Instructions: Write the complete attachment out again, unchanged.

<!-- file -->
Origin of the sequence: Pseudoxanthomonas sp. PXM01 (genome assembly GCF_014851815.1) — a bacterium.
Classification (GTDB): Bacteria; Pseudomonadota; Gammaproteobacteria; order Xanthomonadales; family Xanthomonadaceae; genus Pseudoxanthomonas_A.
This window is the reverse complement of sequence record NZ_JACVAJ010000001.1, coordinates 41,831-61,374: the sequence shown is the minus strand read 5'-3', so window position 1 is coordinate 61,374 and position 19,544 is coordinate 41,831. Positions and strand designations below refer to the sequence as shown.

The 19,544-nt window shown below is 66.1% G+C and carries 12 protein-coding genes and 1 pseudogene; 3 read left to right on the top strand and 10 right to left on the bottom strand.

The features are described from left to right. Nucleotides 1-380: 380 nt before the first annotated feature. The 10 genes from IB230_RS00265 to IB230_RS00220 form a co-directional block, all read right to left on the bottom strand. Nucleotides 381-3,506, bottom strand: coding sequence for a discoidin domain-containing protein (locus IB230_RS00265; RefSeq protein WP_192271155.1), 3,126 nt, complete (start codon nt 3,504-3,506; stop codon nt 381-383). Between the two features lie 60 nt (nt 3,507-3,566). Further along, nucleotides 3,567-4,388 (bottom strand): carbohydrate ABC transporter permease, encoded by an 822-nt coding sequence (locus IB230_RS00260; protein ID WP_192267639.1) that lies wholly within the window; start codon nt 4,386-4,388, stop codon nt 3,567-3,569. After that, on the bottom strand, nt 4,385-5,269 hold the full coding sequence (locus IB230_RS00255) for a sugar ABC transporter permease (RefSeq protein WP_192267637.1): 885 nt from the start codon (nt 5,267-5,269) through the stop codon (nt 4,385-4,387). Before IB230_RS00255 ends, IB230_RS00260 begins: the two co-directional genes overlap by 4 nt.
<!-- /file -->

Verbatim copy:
Origin of the sequence: Pseudoxanthomonas sp. PXM01 (genome assembly GCF_014851815.1) — a bacterium.
Classification (GTDB): Bacteria; Pseudomonadota; Gammaproteobacteria; order Xanthomonadales; family Xanthomonadaceae; genus Pseudoxanthomonas_A.
This window is the reverse complement of sequence record NZ_JACVAJ010000001.1, coordinates 41,831-61,374: the sequence shown is the minus strand read 5'-3', so window position 1 is coordinate 61,374 and position 19,544 is coordinate 41,831. Positions and strand designations below refer to the sequence as shown.

The 19,544-nt window shown below is 66.1% G+C and carries 12 protein-coding genes and 1 pseudogene; 3 read left to right on the top strand and 10 right to left on the bottom strand.

The features are described from left to right. Nucleotides 1-380: 380 nt before the first annotated feature. The 10 genes from IB230_RS00265 to IB230_RS00220 form a co-directional block, all read right to left on the bottom strand. Nucleotides 381-3,506, bottom strand: coding sequence for a discoidin domain-containing protein (locus IB230_RS00265; RefSeq protein WP_192271155.1), 3,126 nt, complete (start codon nt 3,504-3,506; stop codon nt 381-383). Between the two features lie 60 nt (nt 3,507-3,566). Further along, nucleotides 3,567-4,388 (bottom strand): carbohydrate ABC transporter permease, encoded by an 822-nt coding sequence (locus IB230_RS00260; protein ID WP_192267639.1) that lies wholly within the window; start codon nt 4,386-4,388, stop codon nt 3,567-3,569. After that, on the bottom strand, nt 4,385-5,269 hold the full coding sequence (locus IB230_RS00255) for a sugar ABC transporter permease (RefSeq protein WP_192267637.1): 885 nt from the start codon (nt 5,267-5,269) through the stop codon (nt 4,385-4,387). Before IB230_RS00255 ends, IB230_RS00260 begins: the two co-directional genes overlap by 4 nt.